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Students ‘Talk Israel’ at advocacy retreat
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Students ‘Talk Israel’ at advocacy retreat

Students from nine New Jersey colleges gathered this month as part of an initiative to advance pro-Israel advocacy at area campuses.

Despite a heavy snow storm, 67 students made their way to the Madison Hotel in Morristown Feb. 8-10 to discuss situations on their campuses concerning Israel.

The students learned advocacy techniques needed to boost their confidence when speaking up for Israel, and learned about resources for Israel advocacy programming.

The second Talk Israel Retreat was part of an initiative by the Community Relations Committee of the Jewish Federation of Greater MetroWest NJ to gear Israel advocacy programming specifically for college students.

“Whether it’s reaching out to campus media or simply knowing what to say when a peer or professor says something fabricated or misleading, students came away from the retreat feeling better prepared to confront anti-Israel bias and knowledgeable on the major issues surrounding Israel,” said David Dranikoff, the CRC’s Israel and world affairs chair.

The CRC held the retreat in partnership with the Israel Program Center of the Jewish Federation of Greater MetroWest NJ and Rutgers Hillel, a federation beneficiary agency. The retreat was made possible by a contribution from the Cooperman Family Fund for a Jewish Future.

Participants included students from Rutgers, Fairleigh Dickinson, Seton Hall, Montclair State, and Drew Universities, as well as the County College of Morris, Union County College, The College of New Jersey, and Stevens Institute of Technology.

Hasbara Fellowships facilitated the weekend’s programming.

The retreat began with an Israel 101 presentation from StandWithUs, an international organization dedicated to informing the public about Israel.

In workshops, the students learned how to respond to accusations about Israel regarding occupation, excessive force, and racism. Hands-on skill-building sessions included engaging campus media, led by CAMERA; strategic planning and coalition building; and effective messaging and response to anti-Israel propaganda.

The weekend concluded with the students creating action plans for their respective campuses.

Ava Boxer of Livingston, a senior at The College of New Jersey, said she had taken a course whose content and professor were blatantly biased against Israel, and that she felt uncomfortable and unprepared to address the hostile environment.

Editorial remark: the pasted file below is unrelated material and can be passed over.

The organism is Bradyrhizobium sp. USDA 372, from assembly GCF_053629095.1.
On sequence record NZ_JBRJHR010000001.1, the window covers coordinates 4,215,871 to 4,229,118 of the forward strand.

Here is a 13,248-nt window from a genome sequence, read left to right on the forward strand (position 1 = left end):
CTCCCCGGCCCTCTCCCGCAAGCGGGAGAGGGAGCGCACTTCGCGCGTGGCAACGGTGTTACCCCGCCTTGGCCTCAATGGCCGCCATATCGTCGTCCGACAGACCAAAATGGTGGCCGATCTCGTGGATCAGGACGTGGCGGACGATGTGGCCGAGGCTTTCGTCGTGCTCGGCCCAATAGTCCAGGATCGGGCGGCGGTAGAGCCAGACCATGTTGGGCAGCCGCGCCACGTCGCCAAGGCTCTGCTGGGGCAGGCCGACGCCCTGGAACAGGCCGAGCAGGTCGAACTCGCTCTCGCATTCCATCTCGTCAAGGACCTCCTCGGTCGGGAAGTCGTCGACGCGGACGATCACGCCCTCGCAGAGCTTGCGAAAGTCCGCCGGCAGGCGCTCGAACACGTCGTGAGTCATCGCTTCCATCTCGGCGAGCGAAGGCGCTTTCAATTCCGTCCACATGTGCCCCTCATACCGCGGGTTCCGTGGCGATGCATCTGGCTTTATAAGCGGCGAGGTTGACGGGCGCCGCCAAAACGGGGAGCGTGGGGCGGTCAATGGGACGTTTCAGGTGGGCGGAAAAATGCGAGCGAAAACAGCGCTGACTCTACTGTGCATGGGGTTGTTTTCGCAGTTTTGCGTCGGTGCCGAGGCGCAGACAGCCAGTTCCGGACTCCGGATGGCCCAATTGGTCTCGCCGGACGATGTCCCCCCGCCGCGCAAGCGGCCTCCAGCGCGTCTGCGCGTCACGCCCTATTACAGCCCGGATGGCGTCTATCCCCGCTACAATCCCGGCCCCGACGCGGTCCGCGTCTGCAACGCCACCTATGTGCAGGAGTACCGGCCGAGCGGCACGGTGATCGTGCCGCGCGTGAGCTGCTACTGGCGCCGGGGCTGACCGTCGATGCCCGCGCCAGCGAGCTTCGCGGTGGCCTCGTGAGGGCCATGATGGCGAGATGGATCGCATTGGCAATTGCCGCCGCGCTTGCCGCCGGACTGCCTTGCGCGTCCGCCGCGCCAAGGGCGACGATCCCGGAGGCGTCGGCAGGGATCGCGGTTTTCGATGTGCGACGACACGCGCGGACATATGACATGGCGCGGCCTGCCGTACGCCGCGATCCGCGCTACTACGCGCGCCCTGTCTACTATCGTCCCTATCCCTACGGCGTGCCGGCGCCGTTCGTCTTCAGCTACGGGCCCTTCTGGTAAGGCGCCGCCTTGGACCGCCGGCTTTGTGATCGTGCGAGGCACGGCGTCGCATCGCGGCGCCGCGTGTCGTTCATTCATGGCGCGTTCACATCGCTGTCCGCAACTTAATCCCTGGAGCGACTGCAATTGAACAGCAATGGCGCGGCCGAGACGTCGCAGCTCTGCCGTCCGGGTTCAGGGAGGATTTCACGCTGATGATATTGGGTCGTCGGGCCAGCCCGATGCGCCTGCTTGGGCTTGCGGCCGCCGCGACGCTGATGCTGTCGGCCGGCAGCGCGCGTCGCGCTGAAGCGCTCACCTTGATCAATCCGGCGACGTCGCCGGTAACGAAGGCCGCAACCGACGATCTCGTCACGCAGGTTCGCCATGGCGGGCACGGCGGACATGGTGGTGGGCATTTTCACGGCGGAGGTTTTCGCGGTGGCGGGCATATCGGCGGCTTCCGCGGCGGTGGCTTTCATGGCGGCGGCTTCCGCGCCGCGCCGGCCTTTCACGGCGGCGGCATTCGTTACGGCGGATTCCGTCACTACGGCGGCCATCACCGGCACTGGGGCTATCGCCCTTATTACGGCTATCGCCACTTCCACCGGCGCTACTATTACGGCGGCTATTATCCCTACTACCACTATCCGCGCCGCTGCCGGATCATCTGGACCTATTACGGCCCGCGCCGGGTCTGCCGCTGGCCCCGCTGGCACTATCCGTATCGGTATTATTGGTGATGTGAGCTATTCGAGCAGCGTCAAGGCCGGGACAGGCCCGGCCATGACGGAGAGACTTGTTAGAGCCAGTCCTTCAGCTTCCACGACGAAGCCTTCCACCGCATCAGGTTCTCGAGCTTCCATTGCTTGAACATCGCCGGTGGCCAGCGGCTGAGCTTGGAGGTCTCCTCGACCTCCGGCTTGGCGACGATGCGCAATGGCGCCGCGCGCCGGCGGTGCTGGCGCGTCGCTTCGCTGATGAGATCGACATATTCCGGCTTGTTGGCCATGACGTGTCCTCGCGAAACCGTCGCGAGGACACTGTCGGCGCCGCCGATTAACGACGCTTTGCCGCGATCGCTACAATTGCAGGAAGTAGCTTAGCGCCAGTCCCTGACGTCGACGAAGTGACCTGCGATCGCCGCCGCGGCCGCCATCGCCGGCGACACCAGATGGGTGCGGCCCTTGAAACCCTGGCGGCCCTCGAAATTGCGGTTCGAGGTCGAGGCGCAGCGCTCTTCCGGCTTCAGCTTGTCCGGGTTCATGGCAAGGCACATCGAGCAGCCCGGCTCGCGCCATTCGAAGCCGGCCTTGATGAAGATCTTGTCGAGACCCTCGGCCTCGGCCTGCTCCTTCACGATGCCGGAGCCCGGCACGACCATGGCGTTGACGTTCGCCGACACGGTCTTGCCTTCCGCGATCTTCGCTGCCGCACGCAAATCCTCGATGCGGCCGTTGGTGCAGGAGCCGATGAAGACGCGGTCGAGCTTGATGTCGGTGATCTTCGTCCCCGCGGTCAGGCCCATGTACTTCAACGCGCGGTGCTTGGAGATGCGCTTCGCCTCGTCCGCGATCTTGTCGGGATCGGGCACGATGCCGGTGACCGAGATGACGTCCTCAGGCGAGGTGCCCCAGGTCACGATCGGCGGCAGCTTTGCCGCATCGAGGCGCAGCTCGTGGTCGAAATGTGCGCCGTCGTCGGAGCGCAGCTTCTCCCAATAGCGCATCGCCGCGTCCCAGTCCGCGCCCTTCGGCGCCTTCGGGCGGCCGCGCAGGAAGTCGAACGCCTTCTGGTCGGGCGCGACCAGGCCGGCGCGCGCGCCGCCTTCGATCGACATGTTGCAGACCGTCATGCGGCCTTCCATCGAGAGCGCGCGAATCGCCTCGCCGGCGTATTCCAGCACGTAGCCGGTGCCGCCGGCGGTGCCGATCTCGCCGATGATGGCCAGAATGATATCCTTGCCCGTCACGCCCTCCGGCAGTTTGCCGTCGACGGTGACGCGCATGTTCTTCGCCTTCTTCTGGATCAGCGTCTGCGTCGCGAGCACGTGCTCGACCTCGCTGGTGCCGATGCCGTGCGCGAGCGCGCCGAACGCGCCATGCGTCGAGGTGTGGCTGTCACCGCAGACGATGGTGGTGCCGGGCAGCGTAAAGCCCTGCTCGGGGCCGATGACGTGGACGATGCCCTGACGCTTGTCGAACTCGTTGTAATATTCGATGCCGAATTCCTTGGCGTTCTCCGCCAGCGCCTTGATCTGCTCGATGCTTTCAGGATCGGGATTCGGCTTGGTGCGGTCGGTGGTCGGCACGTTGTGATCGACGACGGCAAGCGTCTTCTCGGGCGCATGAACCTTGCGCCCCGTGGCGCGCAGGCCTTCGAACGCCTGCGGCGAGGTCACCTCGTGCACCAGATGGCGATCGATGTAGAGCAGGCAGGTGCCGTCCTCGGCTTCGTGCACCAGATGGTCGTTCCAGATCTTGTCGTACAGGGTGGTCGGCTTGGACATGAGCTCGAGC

But, she said, the retreat gave her the tools and the self-confidence to confront future situations. “I am even considering talking to my school about what happened to ensure that a similar situation does not happen again,” she said.

Ariel Pedoeem of West Orange, a senior at Rutgers, said, “The Talk Israel Retreat has seriously enabled me to advocate for Israel more properly and effectively. The retreat has given me the tools and knowledge necessary to successfully discuss different topics affecting Israel and, most importantly, how to keep discussions on Israel in a positive light.”

Other educational opportunities included a session on Iran-centered campus activism led by a representative from Iran 180, a coalition that advocates on behalf of victims of the Iranian regime and against the country’s nuclear ambitions. The students also spoke with Moran Israel, a young politician and member of Israel’s Hatnua Party, and heard from representatives from the Consulate General of Israel in New York, who discussed the role of social media in public diplomacy on behalf of Israel.

Time was set aside for less serious pursuits, including an Israeli dance party on Saturday night and down time for the students to network socially.

Evan Angstreich of North Brunswick, a sophomore at Fairleigh Dickinson University, said the retreat “was a great experience.”

“I never really had a connection to Israel until attending this weekend,” he said. “Now I am really interested in becoming a greater advocate for our homeland.”

The CRC and IPC will continue its work with local Jewish college students through a recently created Jewish college board and an intercollegiate advocacy group.

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